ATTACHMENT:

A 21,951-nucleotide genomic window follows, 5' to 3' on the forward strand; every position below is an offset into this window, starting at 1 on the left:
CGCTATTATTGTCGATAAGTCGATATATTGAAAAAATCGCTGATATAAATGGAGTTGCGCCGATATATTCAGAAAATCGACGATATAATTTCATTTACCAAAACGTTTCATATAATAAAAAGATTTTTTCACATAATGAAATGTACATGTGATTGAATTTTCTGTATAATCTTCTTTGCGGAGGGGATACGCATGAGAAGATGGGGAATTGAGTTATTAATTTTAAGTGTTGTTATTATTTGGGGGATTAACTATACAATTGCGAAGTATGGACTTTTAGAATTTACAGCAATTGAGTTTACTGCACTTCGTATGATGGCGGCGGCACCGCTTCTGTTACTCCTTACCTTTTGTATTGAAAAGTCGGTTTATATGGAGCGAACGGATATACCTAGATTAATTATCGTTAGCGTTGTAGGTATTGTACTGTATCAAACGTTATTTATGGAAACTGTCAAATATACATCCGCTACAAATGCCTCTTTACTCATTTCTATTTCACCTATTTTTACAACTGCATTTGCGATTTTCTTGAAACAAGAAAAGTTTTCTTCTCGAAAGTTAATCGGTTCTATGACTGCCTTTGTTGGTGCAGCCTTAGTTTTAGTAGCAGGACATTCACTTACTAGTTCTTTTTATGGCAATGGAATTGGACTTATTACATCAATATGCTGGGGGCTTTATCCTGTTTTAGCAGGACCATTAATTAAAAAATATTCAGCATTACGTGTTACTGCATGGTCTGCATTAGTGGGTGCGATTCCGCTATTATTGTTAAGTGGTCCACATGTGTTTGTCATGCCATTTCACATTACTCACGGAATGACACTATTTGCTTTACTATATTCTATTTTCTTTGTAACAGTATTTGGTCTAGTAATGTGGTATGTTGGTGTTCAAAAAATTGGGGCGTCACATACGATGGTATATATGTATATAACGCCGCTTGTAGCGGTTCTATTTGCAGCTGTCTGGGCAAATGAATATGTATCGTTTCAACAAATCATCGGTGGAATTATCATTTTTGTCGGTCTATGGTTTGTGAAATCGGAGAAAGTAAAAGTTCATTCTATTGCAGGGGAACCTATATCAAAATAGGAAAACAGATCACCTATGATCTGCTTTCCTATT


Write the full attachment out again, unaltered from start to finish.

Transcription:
A 21,951-nucleotide genomic window follows, 5' to 3' on the forward strand; every position below is an offset into this window, starting at 1 on the left:
CGCTATTATTGTCGATAAGTCGATATATTGAAAAAATCGCTGATATAAATGGAGTTGCGCCGATATATTCAGAAAATCGACGATATAATTTCATTTACCAAAACGTTTCATATAATAAAAAGATTTTTTCACATAATGAAATGTACATGTGATTGAATTTTCTGTATAATCTTCTTTGCGGAGGGGATACGCATGAGAAGATGGGGAATTGAGTTATTAATTTTAAGTGTTGTTATTATTTGGGGGATTAACTATACAATTGCGAAGTATGGACTTTTAGAATTTACAGCAATTGAGTTTACTGCACTTCGTATGATGGCGGCGGCACCGCTTCTGTTACTCCTTACCTTTTGTATTGAAAAGTCGGTTTATATGGAGCGAACGGATATACCTAGATTAATTATCGTTAGCGTTGTAGGTATTGTACTGTATCAAACGTTATTTATGGAAACTGTCAAATATACATCCGCTACAAATGCCTCTTTACTCATTTCTATTTCACCTATTTTTACAACTGCATTTGCGATTTTCTTGAAACAAGAAAAGTTTTCTTCTCGAAAGTTAATCGGTTCTATGACTGCCTTTGTTGGTGCAGCCTTAGTTTTAGTAGCAGGACATTCACTTACTAGTTCTTTTTATGGCAATGGAATTGGACTTATTACATCAATATGCTGGGGGCTTTATCCTGTTTTAGCAGGACCATTAATTAAAAAATATTCAGCATTACGTGTTACTGCATGGTCTGCATTAGTGGGTGCGATTCCGCTATTATTGTTAAGTGGTCCACATGTGTTTGTCATGCCATTTCACATTACTCACGGAATGACACTATTTGCTTTACTATATTCTATTTTCTTTGTAACAGTATTTGGTCTAGTAATGTGGTATGTTGGTGTTCAAAAAATTGGGGCGTCACATACGATGGTATATATGTATATAACGCCGCTTGTAGCGGTTCTATTTGCAGCTGTCTGGGCAAATGAATATGTATCGTTTCAACAAATCATCGGTGGAATTATCATTTTTGTCGGTCTATGGTTTGTGAAATCGGAGAAAGTAAAAGTTCATTCTATTGCAGGGGAACCTATATCAAAATAGGAAAACAGATCACCTATGATCTGCTTTCCTATT